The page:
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This project has been funded with support from the European Commission.
This web site reflects the views only of the author, and the Commission cannot be held responsible for any use which may be made of the information contained therein.

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Waldensian Temple of Turin

Waldensian Temple of Turin

23, Corso Vittorio Emanuele II – Torino - ITALY

RELIGIONS Protestant


The Tempio Waldesian is located in the San Salvario area, near the Valentino Park and Porta Nuova station. You can visit the temple (Saturday from 15:00 to 18:00) accompanied by volunteers who, in addition to illustrating the building from an architectural point of view, offer information on the Waldensian religion and the community of Turin. The Temple, designed by the architect Luigi Formento in the mid-nineteenth century, is an example of neo-Gothic style on the outside with neo-Renaissance influences inside. This is a fairly unusual building in the urban panorama of Turin. At the center of the façade there is a large rose window, as in the Gothic tradition, and on the sides two very tall octagonal towers surmounted by a pinnacle. The temple plan has three naves with two columns of round arches resting on columns in Corinthian style.
Only the edict of Charles Albert of 1848 allowed the Evangelical Community of Turin, present since the sixteenth century, to come out into the open and grow, aggregating Protestant families from the Waldensian Valleys. Until then the Waldensians, for centuries persecuted because of their religion, had been restricted in the Alpine valleys of Pellice, Chisone and Germanasca. In fact, they did not even have the right to reside in the city and the few present were forced to celebrate their cults in the chapel of the Prussian embassy. After the decision of the Savoy king, the community immediately chose to build a Temple, as a sign of the emancipation, but the first requests of the Waldensians were not taken into consideration by the government. Only at the end of 1850 Vittorio Emanuele II granted the authorization to purchase the land and build the temple in the neighborhood known as the Meridiana, next to Valentino. The works, begun in 1851, ended in 1853.
The Waldensian Church of Turin lives the dialogue with the other faith communities starting from the social relations intertwined on the territory. The recent immigration has added the presence of religious communities other than historical ones, re-proposing the issue of religious freedom, a problem that the Waldensians have well known in their history. For this reason they understand the need to dialogue and to open up to the relationship with those who are struggling to integrate into the cities in which they live. There are many experiences of interreligious meetings, in particular with the Muslim community, with the Orthodox churches, as well as with the Catholic Church and with the Jewish community. Particularly significant for the dialogue between Catholics and Waldensians was the visit of Pope Francis, June 22, 2015: for the first time in eight centuries of history, a Catholic pope has crossed the threshold of a Waldensian temple.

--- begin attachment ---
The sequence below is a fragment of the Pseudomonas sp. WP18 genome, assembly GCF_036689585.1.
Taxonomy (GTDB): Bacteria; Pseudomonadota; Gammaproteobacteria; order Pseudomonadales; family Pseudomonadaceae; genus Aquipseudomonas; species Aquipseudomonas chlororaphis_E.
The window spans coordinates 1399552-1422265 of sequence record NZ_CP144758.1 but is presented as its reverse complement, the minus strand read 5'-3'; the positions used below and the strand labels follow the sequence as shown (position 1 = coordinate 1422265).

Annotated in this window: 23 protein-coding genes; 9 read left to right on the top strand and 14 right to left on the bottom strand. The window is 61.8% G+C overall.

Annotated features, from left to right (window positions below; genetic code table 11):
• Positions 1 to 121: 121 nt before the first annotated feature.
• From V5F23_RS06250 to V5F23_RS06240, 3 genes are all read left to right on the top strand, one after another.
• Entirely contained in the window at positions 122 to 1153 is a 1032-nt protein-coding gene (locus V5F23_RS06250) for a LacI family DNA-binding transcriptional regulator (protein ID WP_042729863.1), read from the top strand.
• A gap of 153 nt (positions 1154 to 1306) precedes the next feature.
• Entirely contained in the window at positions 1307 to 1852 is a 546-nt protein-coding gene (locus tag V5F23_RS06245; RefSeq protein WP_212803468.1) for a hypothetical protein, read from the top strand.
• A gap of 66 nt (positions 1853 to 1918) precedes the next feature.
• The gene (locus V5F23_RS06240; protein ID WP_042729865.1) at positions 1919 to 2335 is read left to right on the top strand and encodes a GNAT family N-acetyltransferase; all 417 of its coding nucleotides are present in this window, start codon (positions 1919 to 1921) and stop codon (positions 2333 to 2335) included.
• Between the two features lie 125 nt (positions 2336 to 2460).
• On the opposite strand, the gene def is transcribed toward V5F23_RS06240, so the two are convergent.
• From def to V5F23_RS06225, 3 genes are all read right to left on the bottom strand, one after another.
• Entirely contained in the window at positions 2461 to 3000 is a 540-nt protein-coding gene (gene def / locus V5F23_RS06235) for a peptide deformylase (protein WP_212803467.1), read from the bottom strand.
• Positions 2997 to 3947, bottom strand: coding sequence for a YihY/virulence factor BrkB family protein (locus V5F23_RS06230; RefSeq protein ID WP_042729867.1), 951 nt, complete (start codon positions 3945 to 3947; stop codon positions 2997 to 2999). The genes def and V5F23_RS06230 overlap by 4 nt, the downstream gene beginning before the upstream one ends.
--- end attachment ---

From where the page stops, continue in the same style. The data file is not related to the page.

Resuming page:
The relations between the Waldensians and the Catholics have been difficult since the beginning, when, at the end of the 12th century, a Lyons merchant called Valdo sold his assets and began to preach the Gospel to his fellow citizens, with the aim of renewing the church. The Catholic hierarchy, however, reacted critically and excommunicated it. When the Protestant Reform arose in Europe, the Waldensians adhered to it, organizing themselves openly into alternative communities to Catholic parishes, with places for worship and the celebration of the sacraments. Persecuted on several occasions by the kings of France, in Piedmont they suffered the often violent repression of the Savoy government, determined to reconquer them to the Catholic faith. For this reason, after heavy clashes, they were forced to limit their influence to the Alpine valleys of the oldest settlement, in about fifteen municipalities, around their most important center, Torre Pellice, giving life to their institutions (schools, temples, hospitals). The Waldensian community is headed by a Synod that takes the most relevant decisions. From 1979 to the Waldenses the Italian Methodists were integrated, another current of Protestantism; they share a strong sensitivity to moral and social issues. Pope Francis, during his historic visit to the Waldensian Temple of Turin, asked for forgiveness for the non-Christian, even non-human attitudes and behavior that Catholics have had towards the Waldenses in history.
Direct visit: with local guides.

Virtual visit: presentation of the religious site through the video-tour

Classroom activity (pre and post the visit):
Artistic itinerary through some information sheets on the history of the Waldensians.
Liturgical itinerary with detailed information on the Lord's Supper.
Activity of verification of the acquired knowledge and skills.



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This project has been funded with support from the European Commission. This web site reflects the views only of the author, and the Commission cannot be held responsible for any use which may be made of the information contained therein.